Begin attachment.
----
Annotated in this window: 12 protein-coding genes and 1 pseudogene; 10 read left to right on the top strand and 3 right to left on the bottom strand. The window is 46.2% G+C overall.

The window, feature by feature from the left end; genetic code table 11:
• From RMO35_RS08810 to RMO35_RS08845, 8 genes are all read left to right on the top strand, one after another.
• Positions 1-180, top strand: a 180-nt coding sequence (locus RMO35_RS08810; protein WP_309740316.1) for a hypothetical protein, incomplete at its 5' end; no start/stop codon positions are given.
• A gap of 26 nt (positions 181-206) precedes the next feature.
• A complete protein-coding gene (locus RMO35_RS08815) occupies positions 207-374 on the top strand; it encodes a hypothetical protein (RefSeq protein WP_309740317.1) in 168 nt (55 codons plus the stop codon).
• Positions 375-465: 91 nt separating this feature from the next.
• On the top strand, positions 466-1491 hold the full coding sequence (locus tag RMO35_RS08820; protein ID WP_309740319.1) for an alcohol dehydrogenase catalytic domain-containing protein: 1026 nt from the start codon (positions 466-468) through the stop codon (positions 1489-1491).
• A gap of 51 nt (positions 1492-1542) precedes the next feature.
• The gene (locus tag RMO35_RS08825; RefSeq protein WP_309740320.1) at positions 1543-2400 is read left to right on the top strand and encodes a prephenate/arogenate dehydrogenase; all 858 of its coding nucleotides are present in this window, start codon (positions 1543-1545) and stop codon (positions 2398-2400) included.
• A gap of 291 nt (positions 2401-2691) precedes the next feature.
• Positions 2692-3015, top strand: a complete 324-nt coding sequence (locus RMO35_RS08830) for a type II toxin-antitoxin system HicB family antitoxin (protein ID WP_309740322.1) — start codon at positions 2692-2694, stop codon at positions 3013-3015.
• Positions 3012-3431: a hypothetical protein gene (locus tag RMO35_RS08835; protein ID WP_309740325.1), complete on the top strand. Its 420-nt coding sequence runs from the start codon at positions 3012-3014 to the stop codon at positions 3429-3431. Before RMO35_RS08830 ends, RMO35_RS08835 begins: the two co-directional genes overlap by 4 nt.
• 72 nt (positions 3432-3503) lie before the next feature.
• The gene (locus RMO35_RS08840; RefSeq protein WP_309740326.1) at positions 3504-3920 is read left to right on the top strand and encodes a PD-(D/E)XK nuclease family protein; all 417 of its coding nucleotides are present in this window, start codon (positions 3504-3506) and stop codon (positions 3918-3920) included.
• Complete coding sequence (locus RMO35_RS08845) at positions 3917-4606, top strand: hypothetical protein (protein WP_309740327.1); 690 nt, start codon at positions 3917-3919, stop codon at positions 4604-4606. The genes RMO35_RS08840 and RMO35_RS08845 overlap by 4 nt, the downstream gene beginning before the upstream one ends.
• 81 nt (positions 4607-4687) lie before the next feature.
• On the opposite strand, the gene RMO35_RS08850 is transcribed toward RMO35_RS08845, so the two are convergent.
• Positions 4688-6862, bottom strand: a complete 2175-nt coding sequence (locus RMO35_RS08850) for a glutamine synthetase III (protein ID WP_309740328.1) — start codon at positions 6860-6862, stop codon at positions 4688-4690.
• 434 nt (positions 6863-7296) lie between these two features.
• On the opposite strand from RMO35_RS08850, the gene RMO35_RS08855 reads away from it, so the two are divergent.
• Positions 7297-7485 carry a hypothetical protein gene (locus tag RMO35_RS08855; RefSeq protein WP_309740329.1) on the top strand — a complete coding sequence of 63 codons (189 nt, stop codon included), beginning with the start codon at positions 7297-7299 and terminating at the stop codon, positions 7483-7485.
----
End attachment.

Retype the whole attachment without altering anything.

Annotated in this window: 12 protein-coding genes and 1 pseudogene; 10 read left to right on the top strand and 3 right to left on the bottom strand. The window is 46.2% G+C overall.

The window, feature by feature from the left end; genetic code table 11:
• From RMO35_RS08810 to RMO35_RS08845, 8 genes are all read left to right on the top strand, one after another.
• Positions 1-180, top strand: a 180-nt coding sequence (locus RMO35_RS08810; protein WP_309740316.1) for a hypothetical protein, incomplete at its 5' end; no start/stop codon positions are given.
• A gap of 26 nt (positions 181-206) precedes the next feature.
• A complete protein-coding gene (locus RMO35_RS08815) occupies positions 207-374 on the top strand; it encodes a hypothetical protein (RefSeq protein WP_309740317.1) in 168 nt (55 codons plus the stop codon).
• Positions 375-465: 91 nt separating this feature from the next.
• On the top strand, positions 466-1491 hold the full coding sequence (locus tag RMO35_RS08820; protein ID WP_309740319.1) for an alcohol dehydrogenase catalytic domain-containing protein: 1026 nt from the start codon (positions 466-468) through the stop codon (positions 1489-1491).
• A gap of 51 nt (positions 1492-1542) precedes the next feature.
• The gene (locus tag RMO35_RS08825; RefSeq protein WP_309740320.1) at positions 1543-2400 is read left to right on the top strand and encodes a prephenate/arogenate dehydrogenase; all 858 of its coding nucleotides are present in this window, start codon (positions 1543-1545) and stop codon (positions 2398-2400) included.
• A gap of 291 nt (positions 2401-2691) precedes the next feature.
• Positions 2692-3015, top strand: a complete 324-nt coding sequence (locus RMO35_RS08830) for a type II toxin-antitoxin system HicB family antitoxin (protein ID WP_309740322.1) — start codon at positions 2692-2694, stop codon at positions 3013-3015.
• Positions 3012-3431: a hypothetical protein gene (locus tag RMO35_RS08835; protein ID WP_309740325.1), complete on the top strand. Its 420-nt coding sequence runs from the start codon at positions 3012-3014 to the stop codon at positions 3429-3431. Before RMO35_RS08830 ends, RMO35_RS08835 begins: the two co-directional genes overlap by 4 nt.
• 72 nt (positions 3432-3503) lie before the next feature.
• The gene (locus RMO35_RS08840; RefSeq protein WP_309740326.1) at positions 3504-3920 is read left to right on the top strand and encodes a PD-(D/E)XK nuclease family protein; all 417 of its coding nucleotides are present in this window, start codon (positions 3504-3506) and stop codon (positions 3918-3920) included.
• Complete coding sequence (locus RMO35_RS08845) at positions 3917-4606, top strand: hypothetical protein (protein WP_309740327.1); 690 nt, start codon at positions 3917-3919, stop codon at positions 4604-4606. The genes RMO35_RS08840 and RMO35_RS08845 overlap by 4 nt, the downstream gene beginning before the upstream one ends.
• 81 nt (positions 4607-4687) lie before the next feature.
• On the opposite strand, the gene RMO35_RS08850 is transcribed toward RMO35_RS08845, so the two are convergent.
• Positions 4688-6862, bottom strand: a complete 2175-nt coding sequence (locus RMO35_RS08850) for a glutamine synthetase III (protein ID WP_309740328.1) — start codon at positions 6860-6862, stop codon at positions 4688-4690.
• 434 nt (positions 6863-7296) lie between these two features.
• On the opposite strand from RMO35_RS08850, the gene RMO35_RS08855 reads away from it, so the two are divergent.
• Positions 7297-7485 carry a hypothetical protein gene (locus tag RMO35_RS08855; RefSeq protein WP_309740329.1) on the top strand — a complete coding sequence of 63 codons (189 nt, stop codon included), beginning with the start codon at positions 7297-7299 and terminating at the stop codon, positions 7483-7485.